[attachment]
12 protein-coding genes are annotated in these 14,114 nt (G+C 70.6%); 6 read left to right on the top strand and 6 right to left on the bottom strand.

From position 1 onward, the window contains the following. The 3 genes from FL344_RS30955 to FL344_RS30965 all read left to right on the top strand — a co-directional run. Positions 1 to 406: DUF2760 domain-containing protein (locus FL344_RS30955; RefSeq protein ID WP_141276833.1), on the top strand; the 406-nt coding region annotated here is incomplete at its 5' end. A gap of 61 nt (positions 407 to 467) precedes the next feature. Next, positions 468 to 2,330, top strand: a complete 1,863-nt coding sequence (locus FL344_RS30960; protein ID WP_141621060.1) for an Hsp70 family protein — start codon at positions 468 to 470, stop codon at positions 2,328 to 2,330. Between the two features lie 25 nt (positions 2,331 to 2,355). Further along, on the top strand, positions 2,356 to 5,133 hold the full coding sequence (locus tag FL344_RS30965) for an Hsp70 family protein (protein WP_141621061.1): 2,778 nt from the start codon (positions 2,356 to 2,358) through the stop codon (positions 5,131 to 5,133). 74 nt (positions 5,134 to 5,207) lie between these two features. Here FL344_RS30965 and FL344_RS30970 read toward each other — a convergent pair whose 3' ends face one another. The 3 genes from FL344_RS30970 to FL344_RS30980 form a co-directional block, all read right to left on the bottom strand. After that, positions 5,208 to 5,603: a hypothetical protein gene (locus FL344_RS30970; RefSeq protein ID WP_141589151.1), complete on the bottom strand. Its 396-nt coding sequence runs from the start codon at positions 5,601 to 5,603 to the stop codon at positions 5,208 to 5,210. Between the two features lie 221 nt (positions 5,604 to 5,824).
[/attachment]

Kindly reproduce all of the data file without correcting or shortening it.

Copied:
12 protein-coding genes are annotated in these 14,114 nt (G+C 70.6%); 6 read left to right on the top strand and 6 right to left on the bottom strand.

From position 1 onward, the window contains the following. The 3 genes from FL344_RS30955 to FL344_RS30965 all read left to right on the top strand — a co-directional run. Positions 1 to 406: DUF2760 domain-containing protein (locus FL344_RS30955; RefSeq protein ID WP_141276833.1), on the top strand; the 406-nt coding region annotated here is incomplete at its 5' end. A gap of 61 nt (positions 407 to 467) precedes the next feature. Next, positions 468 to 2,330, top strand: a complete 1,863-nt coding sequence (locus FL344_RS30960; protein ID WP_141621060.1) for an Hsp70 family protein — start codon at positions 468 to 470, stop codon at positions 2,328 to 2,330. Between the two features lie 25 nt (positions 2,331 to 2,355). Further along, on the top strand, positions 2,356 to 5,133 hold the full coding sequence (locus tag FL344_RS30965) for an Hsp70 family protein (protein WP_141621061.1): 2,778 nt from the start codon (positions 2,356 to 2,358) through the stop codon (positions 5,131 to 5,133). 74 nt (positions 5,134 to 5,207) lie between these two features. Here FL344_RS30965 and FL344_RS30970 read toward each other — a convergent pair whose 3' ends face one another. The 3 genes from FL344_RS30970 to FL344_RS30980 form a co-directional block, all read right to left on the bottom strand. After that, positions 5,208 to 5,603: a hypothetical protein gene (locus FL344_RS30970; RefSeq protein ID WP_141589151.1), complete on the bottom strand. Its 396-nt coding sequence runs from the start codon at positions 5,601 to 5,603 to the stop codon at positions 5,208 to 5,210. Between the two features lie 221 nt (positions 5,604 to 5,824).